In this article, we will be reviewing the tabletop air hockey rules. Air hockey is a fun tabletop game that miniaturized the concept of Ice Hockey. It is usually a 1v1 game, but if the table is big enough, you can have 2v2.
The game is made possible by the tabletop, which is essentially a modified table with two goals, a smooth surface, and usually a hidden blower fan that blows some air up through lots of tiny holes within the surface play area to allow the puck to glide across the surface easily.
The players themselves use paddles or mallets to defend their goals by blockrefing the puck from scoring on their own. Likewise, each player is trying to score on the opponent (the other player) by hitting the puck into their opponent's goal. The game is fun and challenging because of the difficulty of predicting exactly how the puck will behave when it hits and ricochets at certain angles.
Playcraft Sport 40-inch Air Hockey Table
Harvil 4-foot Air Hockey Game Table
Triumph Fire ‘n Ice LED Light-Up 54” Air Hockey Table
PUCK Atlas 7-Foot Air Hockey Table with Table Tennis
Viper Vancouver 7.5 Foot Air Hockey Table
The players themselves use paddles or mallets to defend their goals by blocking the puck from scoring on their own. Likewise, each player is trying to score on the opponent (the other player) by hitting the puck into their opponent's goal.
The game is fun and challenging because of the difficulty of predicting exactly how the puck will behave when it hits and ricochets at certain angles.
The full set of USAA official rules is almost as long as a short book. Fortunately, unless you are a tournament director or a professional competitor, you won’t need the full set. On that note, we will be providing the pertinent rules regarding tournament play and what typically revolves around a referee.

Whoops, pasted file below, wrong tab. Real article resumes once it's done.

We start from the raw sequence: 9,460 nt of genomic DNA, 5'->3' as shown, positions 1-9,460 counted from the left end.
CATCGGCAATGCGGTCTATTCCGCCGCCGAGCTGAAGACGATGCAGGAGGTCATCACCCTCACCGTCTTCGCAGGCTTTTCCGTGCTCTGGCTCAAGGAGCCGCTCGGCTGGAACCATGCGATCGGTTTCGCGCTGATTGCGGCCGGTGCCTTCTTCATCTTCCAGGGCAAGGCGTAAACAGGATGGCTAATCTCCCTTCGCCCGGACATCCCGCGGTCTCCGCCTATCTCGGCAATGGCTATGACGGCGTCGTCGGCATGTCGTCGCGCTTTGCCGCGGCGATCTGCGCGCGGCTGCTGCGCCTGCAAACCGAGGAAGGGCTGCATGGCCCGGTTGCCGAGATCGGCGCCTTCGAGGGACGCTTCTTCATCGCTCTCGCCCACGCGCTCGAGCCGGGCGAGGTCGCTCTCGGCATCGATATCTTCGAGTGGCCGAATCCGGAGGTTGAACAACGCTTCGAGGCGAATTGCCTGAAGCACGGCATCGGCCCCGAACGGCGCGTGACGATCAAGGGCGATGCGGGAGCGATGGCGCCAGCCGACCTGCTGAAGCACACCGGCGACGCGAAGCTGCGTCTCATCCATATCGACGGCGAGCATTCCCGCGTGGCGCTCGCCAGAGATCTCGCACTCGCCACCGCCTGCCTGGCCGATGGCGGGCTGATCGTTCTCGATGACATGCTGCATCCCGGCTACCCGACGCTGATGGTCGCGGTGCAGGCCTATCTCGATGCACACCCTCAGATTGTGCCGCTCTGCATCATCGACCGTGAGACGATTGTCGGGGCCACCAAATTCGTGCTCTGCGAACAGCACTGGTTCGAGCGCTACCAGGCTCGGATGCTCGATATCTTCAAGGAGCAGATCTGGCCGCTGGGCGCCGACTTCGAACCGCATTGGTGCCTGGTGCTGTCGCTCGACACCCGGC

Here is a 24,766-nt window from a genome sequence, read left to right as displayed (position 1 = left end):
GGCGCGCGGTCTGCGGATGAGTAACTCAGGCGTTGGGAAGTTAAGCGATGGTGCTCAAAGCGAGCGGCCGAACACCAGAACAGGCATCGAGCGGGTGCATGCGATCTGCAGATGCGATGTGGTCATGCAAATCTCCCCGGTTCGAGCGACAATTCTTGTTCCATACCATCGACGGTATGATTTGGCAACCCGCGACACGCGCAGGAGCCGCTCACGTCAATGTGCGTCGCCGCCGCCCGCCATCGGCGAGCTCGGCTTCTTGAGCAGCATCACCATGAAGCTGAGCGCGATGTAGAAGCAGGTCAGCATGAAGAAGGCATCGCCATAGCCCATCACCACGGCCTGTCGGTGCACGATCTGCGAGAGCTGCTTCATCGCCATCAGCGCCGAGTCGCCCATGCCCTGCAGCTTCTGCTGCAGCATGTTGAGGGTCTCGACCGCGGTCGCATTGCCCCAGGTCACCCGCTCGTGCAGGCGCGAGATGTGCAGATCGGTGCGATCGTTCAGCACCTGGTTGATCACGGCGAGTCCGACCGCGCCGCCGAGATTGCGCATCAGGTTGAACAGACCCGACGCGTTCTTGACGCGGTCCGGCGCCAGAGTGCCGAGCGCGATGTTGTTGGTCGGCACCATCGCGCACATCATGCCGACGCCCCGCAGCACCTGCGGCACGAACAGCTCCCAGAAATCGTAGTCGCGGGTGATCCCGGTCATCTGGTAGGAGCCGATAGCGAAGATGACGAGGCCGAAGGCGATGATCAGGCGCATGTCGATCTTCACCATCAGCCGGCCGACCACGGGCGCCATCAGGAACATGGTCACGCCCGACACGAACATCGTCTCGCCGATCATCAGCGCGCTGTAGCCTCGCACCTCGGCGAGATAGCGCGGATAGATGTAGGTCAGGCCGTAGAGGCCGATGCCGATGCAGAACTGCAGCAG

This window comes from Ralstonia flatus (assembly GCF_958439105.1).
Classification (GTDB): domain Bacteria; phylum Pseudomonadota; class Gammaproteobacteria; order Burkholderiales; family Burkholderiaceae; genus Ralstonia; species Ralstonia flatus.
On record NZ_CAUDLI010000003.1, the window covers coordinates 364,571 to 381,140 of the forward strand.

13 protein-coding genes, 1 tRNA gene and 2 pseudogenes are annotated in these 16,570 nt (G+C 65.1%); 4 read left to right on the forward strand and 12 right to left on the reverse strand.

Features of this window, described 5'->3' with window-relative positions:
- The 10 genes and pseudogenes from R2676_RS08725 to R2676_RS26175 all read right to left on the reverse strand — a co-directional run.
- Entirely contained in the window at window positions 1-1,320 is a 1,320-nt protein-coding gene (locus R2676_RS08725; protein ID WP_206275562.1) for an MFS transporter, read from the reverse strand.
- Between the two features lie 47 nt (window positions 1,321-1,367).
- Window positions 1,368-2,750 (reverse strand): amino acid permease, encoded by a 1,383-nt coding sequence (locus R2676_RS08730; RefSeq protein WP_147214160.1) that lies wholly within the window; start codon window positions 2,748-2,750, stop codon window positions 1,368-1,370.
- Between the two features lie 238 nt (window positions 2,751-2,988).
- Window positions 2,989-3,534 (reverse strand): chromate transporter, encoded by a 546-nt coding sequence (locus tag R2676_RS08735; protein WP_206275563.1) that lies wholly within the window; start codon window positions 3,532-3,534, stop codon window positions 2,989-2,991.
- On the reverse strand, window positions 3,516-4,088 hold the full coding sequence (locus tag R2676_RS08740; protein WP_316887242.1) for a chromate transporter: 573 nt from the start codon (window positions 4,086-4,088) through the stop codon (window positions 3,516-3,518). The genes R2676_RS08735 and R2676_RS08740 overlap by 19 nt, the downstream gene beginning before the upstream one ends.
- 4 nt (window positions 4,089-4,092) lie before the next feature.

Also, feel free to alter some of the rules to make things more fun for when you are just playing with friends and family. The list will be broken up into sections for each part of the game.
Tabletop Air Hockey Rules
Conditions for Possession, Shooting, Scoring, and Winning:
- To win, a player must be the first to score 7 points
- To score, a player must get the puck into the opponent’s goal - with either the puck breaking the horizontal plane of the surface, or fully falling into the retrieval slot of the goal it went into
- After a goal is scored, possession is granted to the player that was scored on. Now, the player ‘hand serves’ the puck with their hand to place it in front of their mallet to resume play
- The first condition where a goal will not count is if there was interference of some kind, or if it hits a player's hand on the way in- in a way that the puck would not have made it into the goal otherwise
- The second condition where a goal will not count is if the puck hits the back of the goal mouth and is ricocheted back out. However, if it comes back out and ricochets off the defending player's hand back into their own goal; the goal counts
- The third condition where a goal will not count is if a player shoots the puck at their opponent's goal and they drop their mallet, and in turn, the defending player is distracted by the event
- Legal shooting involves the player who has possession. When that player has possession, they have seven seconds to get the puck across the center line into their opponent’s side; otherwise a foul is made